Occupancy Rises as East Coast Cities Recover from Weather Events
Office occupancy rose 1.4 points to 51.8% this past week, according to Kastle’s 10-city Back to Work Barometer. Nearly all tracked cities experienced increases in occupancy. East Coast cities saw major increases in occupancy as they recovered from the previous week’s weather interruptions — Philadelphia rose 4.2 points to 43.3%, and New York rose 6.6 points to 49.7%. Only San Francisco and Los Angeles saw declines, falling 1.9 points to 44% and 0.7 points to 46.4%, respectively.
The weekly average high was Wednesday at 61% occupancy, and the low was Friday at 33.3%.
To provide some clarity on the issues facing American businesses, Kastle has been studying keycard, fob and KastlePresence app access data from the 2,600 buildings and 41,000 businesses we secure across 47 states. We’re analyzing the anonymized data to identify trends in how Americans are returning to the office.
We’re ready to continue helping companies navigate the ever-changing workplace landscape and adjust to the ‘new normal’ of office occupancy. Whether full-time hybrid or in-person, our commitment remains to helping American workers return safely to their office buildings. We have a comprehensive system in place that integrates technology and new safety protocols — both for the building and tenant spaces. We’re keeping a close eye on this data as part of our KastleSafeSpaces framework, which we designed to help office buildings throughout workplace transitions.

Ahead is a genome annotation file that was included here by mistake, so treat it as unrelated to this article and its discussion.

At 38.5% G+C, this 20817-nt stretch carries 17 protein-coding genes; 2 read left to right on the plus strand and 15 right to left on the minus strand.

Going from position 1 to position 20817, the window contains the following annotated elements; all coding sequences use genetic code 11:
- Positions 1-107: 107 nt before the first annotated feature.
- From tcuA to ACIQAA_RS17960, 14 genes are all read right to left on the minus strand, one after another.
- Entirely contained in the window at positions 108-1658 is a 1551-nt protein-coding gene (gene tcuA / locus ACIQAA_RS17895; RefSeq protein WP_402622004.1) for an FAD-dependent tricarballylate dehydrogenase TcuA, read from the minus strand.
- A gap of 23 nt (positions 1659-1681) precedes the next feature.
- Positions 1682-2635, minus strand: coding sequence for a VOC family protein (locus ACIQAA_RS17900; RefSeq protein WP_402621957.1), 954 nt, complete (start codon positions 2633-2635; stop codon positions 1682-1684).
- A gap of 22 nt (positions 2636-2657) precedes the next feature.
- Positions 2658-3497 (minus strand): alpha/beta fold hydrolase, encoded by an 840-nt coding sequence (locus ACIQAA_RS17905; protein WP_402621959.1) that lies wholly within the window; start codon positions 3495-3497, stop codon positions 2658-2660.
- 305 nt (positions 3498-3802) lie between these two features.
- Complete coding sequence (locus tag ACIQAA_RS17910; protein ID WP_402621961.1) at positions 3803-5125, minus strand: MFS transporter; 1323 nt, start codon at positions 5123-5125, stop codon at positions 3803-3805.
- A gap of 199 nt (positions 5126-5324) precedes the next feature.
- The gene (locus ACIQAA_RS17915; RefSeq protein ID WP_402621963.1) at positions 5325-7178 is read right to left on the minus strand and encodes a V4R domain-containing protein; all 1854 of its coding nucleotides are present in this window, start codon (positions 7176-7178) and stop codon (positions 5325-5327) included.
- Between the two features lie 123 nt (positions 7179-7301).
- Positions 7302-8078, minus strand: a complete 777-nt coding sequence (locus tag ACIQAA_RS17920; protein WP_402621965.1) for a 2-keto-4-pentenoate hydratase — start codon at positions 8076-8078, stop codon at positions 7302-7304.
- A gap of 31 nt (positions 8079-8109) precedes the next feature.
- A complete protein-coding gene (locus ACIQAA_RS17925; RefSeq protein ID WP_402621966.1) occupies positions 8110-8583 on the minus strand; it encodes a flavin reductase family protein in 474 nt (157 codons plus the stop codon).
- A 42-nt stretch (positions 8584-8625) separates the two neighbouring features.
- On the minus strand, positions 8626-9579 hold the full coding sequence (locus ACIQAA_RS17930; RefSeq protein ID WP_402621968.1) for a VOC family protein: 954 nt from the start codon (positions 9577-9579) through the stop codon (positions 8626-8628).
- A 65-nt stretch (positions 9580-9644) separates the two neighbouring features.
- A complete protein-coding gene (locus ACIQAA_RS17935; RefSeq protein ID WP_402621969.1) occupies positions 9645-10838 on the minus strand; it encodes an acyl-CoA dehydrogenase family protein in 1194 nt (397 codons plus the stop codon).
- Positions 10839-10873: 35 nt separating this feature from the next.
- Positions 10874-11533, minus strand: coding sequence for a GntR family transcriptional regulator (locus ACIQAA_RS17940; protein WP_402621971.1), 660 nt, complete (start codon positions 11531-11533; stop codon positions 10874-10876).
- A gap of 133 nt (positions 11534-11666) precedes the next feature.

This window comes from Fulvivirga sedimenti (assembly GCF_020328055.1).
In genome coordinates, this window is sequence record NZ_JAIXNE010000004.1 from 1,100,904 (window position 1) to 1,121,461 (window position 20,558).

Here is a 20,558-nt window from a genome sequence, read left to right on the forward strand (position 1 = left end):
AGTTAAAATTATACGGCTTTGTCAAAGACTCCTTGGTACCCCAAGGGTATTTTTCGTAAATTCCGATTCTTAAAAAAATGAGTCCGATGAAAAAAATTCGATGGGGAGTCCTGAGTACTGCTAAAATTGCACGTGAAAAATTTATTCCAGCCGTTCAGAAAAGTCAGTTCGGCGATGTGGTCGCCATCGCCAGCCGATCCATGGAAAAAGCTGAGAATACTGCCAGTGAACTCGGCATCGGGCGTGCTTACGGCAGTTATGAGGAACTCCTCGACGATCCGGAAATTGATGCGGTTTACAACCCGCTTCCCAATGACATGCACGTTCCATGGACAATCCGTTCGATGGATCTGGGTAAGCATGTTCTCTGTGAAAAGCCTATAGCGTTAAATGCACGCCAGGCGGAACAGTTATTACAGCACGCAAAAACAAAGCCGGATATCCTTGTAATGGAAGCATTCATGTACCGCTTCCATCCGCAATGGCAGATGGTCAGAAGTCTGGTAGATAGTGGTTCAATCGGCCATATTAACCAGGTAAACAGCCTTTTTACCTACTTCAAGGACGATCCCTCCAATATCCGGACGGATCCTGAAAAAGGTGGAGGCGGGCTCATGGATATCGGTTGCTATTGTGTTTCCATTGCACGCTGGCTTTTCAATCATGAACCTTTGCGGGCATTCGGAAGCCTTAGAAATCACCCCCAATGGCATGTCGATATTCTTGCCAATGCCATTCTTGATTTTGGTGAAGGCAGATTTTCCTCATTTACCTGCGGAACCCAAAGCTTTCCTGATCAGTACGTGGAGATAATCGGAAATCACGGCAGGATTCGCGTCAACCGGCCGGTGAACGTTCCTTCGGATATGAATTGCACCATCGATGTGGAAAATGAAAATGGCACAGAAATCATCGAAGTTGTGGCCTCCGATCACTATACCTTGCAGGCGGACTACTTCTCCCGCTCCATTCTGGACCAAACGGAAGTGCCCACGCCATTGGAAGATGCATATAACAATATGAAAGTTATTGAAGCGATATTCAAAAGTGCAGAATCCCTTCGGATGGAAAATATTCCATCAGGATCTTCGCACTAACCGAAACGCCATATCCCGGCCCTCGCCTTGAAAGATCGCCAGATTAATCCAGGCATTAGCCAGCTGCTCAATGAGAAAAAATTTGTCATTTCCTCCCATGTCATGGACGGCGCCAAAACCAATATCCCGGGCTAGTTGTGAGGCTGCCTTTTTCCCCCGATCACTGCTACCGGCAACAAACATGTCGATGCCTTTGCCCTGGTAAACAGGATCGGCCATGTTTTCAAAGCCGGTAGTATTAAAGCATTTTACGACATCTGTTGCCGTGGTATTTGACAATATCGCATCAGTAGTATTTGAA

Kastle’s reach of buildings, businesses and cardholders secured generates millions of access events daily as users enter office complexes, and individual company workspaces. The Barometer weekly report summarizes access control data among our business partners in ten major metro areas, not a national statistical sample. Charted percentages reflect unique authorized user entries in each market relative to a pre-COVID baseline, averaged weekly.*
*On March 22, 2021, Kastle moved from daily to weekly data reporting to provide a more robust and comprehensive picture of office occupancy. We have also recalculated data back to the start of the time series for consistency. This has only a marginal impact on most cities and the national average.
Click here for more information about the Barometer methodology and FAQ